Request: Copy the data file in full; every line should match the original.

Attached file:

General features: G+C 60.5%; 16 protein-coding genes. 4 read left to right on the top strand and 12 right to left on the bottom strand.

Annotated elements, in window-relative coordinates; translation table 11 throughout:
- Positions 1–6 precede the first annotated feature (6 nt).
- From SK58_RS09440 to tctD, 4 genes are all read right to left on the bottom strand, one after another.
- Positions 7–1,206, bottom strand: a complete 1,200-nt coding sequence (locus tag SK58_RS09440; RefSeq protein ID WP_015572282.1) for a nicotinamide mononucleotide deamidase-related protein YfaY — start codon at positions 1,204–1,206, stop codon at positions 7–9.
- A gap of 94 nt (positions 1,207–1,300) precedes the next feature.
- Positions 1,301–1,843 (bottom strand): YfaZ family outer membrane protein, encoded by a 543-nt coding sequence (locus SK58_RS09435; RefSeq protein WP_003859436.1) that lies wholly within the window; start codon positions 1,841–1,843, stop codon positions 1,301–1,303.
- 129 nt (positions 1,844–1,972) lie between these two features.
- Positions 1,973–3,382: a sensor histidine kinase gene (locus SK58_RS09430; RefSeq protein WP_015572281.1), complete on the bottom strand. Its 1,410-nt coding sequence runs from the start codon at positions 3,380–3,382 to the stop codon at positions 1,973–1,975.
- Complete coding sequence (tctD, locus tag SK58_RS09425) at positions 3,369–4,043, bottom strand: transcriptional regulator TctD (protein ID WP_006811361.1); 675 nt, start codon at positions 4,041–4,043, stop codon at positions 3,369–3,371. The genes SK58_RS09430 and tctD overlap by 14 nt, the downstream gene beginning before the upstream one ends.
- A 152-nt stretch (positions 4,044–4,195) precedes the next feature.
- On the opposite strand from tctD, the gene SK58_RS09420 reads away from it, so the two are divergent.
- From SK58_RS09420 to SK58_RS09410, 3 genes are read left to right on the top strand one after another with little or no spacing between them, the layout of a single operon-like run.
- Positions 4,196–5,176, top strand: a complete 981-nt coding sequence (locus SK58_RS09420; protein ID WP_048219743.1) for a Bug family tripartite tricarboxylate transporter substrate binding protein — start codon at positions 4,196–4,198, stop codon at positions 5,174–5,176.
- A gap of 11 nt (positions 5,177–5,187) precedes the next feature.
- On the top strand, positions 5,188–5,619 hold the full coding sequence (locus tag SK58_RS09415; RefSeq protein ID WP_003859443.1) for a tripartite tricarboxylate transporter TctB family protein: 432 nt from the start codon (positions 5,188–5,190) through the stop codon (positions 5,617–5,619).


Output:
General features: G+C 60.5%; 16 protein-coding genes. 4 read left to right on the top strand and 12 right to left on the bottom strand.

Annotated elements, in window-relative coordinates; translation table 11 throughout:
- Positions 1–6 precede the first annotated feature (6 nt).
- From SK58_RS09440 to tctD, 4 genes are all read right to left on the bottom strand, one after another.
- Positions 7–1,206, bottom strand: a complete 1,200-nt coding sequence (locus tag SK58_RS09440; RefSeq protein ID WP_015572282.1) for a nicotinamide mononucleotide deamidase-related protein YfaY — start codon at positions 1,204–1,206, stop codon at positions 7–9.
- A gap of 94 nt (positions 1,207–1,300) precedes the next feature.
- Positions 1,301–1,843 (bottom strand): YfaZ family outer membrane protein, encoded by a 543-nt coding sequence (locus SK58_RS09435; RefSeq protein WP_003859436.1) that lies wholly within the window; start codon positions 1,841–1,843, stop codon positions 1,301–1,303.
- 129 nt (positions 1,844–1,972) lie between these two features.
- Positions 1,973–3,382: a sensor histidine kinase gene (locus SK58_RS09430; RefSeq protein WP_015572281.1), complete on the bottom strand. Its 1,410-nt coding sequence runs from the start codon at positions 3,380–3,382 to the stop codon at positions 1,973–1,975.
- Complete coding sequence (tctD, locus tag SK58_RS09425) at positions 3,369–4,043, bottom strand: transcriptional regulator TctD (protein ID WP_006811361.1); 675 nt, start codon at positions 4,041–4,043, stop codon at positions 3,369–3,371. The genes SK58_RS09430 and tctD overlap by 14 nt, the downstream gene beginning before the upstream one ends.
- A 152-nt stretch (positions 4,044–4,195) precedes the next feature.
- On the opposite strand from tctD, the gene SK58_RS09420 reads away from it, so the two are divergent.
- From SK58_RS09420 to SK58_RS09410, 3 genes are read left to right on the top strand one after another with little or no spacing between them, the layout of a single operon-like run.
- Positions 4,196–5,176, top strand: a complete 981-nt coding sequence (locus SK58_RS09420; protein ID WP_048219743.1) for a Bug family tripartite tricarboxylate transporter substrate binding protein — start codon at positions 4,196–4,198, stop codon at positions 5,174–5,176.
- A gap of 11 nt (positions 5,177–5,187) precedes the next feature.
- On the top strand, positions 5,188–5,619 hold the full coding sequence (locus tag SK58_RS09415; RefSeq protein ID WP_003859443.1) for a tripartite tricarboxylate transporter TctB family protein: 432 nt from the start codon (positions 5,188–5,190) through the stop codon (positions 5,617–5,619).